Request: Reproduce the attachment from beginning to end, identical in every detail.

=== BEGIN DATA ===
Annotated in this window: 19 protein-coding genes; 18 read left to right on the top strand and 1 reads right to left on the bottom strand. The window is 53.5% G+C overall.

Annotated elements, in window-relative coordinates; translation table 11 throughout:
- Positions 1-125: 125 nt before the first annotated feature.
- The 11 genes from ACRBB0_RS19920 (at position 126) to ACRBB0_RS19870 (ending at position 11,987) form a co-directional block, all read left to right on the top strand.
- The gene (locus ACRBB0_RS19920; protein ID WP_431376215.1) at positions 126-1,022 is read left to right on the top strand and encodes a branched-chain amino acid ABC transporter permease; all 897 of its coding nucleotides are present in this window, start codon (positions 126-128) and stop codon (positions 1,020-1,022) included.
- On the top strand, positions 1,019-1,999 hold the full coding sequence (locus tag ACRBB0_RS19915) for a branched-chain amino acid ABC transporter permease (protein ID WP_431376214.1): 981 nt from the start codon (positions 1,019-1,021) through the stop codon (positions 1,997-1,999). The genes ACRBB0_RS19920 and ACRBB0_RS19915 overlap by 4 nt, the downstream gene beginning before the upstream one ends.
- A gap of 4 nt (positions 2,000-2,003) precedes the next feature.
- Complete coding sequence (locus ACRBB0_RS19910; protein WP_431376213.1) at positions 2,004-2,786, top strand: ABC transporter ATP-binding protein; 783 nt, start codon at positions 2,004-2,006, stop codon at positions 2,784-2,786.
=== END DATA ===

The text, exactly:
Annotated in this window: 19 protein-coding genes; 18 read left to right on the top strand and 1 reads right to left on the bottom strand. The window is 53.5% G+C overall.

Annotated elements, in window-relative coordinates; translation table 11 throughout:
- Positions 1-125: 125 nt before the first annotated feature.
- The 11 genes from ACRBB0_RS19920 (at position 126) to ACRBB0_RS19870 (ending at position 11,987) form a co-directional block, all read left to right on the top strand.
- The gene (locus ACRBB0_RS19920; protein ID WP_431376215.1) at positions 126-1,022 is read left to right on the top strand and encodes a branched-chain amino acid ABC transporter permease; all 897 of its coding nucleotides are present in this window, start codon (positions 126-128) and stop codon (positions 1,020-1,022) included.
- On the top strand, positions 1,019-1,999 hold the full coding sequence (locus tag ACRBB0_RS19915) for a branched-chain amino acid ABC transporter permease (protein ID WP_431376214.1): 981 nt from the start codon (positions 1,019-1,021) through the stop codon (positions 1,997-1,999). The genes ACRBB0_RS19920 and ACRBB0_RS19915 overlap by 4 nt, the downstream gene beginning before the upstream one ends.
- A gap of 4 nt (positions 2,000-2,003) precedes the next feature.
- Complete coding sequence (locus ACRBB0_RS19910; protein WP_431376213.1) at positions 2,004-2,786, top strand: ABC transporter ATP-binding protein; 783 nt, start codon at positions 2,004-2,006, stop codon at positions 2,784-2,786.